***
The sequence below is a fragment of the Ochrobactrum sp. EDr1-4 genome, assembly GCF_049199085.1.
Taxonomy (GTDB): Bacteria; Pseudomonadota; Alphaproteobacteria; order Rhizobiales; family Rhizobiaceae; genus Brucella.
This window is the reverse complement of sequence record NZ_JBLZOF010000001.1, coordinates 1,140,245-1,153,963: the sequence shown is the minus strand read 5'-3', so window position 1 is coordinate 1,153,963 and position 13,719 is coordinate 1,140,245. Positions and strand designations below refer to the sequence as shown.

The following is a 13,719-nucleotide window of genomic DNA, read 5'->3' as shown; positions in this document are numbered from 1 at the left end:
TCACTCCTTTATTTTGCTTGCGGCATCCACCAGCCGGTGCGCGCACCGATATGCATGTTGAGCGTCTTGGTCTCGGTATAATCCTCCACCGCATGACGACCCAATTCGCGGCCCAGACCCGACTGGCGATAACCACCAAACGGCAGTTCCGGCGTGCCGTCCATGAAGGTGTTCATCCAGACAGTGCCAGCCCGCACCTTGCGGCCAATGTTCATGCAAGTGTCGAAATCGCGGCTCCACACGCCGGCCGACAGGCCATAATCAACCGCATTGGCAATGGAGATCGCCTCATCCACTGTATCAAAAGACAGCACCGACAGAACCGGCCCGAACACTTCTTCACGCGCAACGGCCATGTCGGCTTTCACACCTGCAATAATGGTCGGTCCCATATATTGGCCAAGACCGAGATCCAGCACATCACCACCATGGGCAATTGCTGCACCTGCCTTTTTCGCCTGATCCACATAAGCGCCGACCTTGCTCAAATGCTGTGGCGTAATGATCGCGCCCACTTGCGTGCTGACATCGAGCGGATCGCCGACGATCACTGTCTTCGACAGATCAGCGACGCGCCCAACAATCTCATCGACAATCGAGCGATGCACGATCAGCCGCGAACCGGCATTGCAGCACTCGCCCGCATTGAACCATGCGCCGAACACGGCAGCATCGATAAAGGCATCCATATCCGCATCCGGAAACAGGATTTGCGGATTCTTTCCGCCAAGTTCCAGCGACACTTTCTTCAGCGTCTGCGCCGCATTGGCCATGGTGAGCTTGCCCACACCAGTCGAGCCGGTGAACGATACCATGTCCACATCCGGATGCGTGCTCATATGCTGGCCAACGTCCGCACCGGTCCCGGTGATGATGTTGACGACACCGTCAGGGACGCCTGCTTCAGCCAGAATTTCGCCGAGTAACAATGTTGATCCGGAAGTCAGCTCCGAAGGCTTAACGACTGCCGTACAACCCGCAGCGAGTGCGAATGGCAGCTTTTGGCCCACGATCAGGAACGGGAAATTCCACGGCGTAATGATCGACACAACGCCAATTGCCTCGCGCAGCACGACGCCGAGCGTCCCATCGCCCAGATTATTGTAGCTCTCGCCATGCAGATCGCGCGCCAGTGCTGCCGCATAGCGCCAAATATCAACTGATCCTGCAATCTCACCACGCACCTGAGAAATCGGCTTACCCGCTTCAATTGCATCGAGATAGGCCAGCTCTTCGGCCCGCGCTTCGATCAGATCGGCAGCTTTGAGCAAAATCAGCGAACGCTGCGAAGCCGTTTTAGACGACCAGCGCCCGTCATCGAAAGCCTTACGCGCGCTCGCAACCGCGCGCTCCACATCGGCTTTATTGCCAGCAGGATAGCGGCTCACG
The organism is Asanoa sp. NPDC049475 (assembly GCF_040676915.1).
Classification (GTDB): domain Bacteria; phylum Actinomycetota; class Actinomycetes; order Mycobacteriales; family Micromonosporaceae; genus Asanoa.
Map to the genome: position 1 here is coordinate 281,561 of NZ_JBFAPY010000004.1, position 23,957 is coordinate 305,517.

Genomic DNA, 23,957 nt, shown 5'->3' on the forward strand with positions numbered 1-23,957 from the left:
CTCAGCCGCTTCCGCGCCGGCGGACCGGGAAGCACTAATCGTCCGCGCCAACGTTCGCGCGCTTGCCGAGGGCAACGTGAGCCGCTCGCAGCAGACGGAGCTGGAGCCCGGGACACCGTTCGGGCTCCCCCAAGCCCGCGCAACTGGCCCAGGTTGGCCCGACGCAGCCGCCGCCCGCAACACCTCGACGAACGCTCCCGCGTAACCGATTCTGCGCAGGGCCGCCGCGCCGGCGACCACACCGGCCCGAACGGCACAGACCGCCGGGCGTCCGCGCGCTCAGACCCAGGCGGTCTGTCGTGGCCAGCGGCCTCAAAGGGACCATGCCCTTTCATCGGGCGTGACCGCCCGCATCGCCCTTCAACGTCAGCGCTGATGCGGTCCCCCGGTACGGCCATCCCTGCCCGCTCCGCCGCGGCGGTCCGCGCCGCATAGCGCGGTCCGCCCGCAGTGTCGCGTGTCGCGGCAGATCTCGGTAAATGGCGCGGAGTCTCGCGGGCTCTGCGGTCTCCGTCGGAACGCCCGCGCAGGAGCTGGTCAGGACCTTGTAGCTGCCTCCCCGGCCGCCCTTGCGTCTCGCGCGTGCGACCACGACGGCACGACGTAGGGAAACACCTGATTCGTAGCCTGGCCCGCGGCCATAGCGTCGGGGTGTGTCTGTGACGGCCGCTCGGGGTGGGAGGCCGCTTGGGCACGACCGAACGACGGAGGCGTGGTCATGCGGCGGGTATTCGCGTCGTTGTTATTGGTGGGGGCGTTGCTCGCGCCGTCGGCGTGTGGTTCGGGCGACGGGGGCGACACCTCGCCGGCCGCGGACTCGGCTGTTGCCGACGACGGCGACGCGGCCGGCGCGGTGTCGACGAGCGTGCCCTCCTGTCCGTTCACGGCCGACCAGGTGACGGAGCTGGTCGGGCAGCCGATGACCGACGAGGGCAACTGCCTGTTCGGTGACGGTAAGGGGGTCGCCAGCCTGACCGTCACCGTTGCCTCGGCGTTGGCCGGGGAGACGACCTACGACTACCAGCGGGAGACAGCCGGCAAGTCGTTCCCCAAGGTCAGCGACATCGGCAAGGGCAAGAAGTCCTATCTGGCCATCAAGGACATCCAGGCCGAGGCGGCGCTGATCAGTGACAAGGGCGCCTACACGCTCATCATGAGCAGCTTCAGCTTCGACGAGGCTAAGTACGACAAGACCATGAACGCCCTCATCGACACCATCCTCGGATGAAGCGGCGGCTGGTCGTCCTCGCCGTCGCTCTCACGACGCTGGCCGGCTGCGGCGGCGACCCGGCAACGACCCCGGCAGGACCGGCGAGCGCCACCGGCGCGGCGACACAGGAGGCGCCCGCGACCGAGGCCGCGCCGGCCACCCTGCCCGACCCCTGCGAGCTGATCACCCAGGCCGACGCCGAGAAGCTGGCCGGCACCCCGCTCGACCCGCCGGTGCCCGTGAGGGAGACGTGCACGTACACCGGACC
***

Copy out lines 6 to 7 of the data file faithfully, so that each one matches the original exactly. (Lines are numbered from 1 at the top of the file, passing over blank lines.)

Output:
The organism is Asanoa sp. NPDC049475 (assembly GCF_040676915.1).
Classification (GTDB): domain Bacteria; phylum Actinomycetota; class Actinomycetes; order Mycobacteriales; family Micromonosporaceae; genus Asanoa.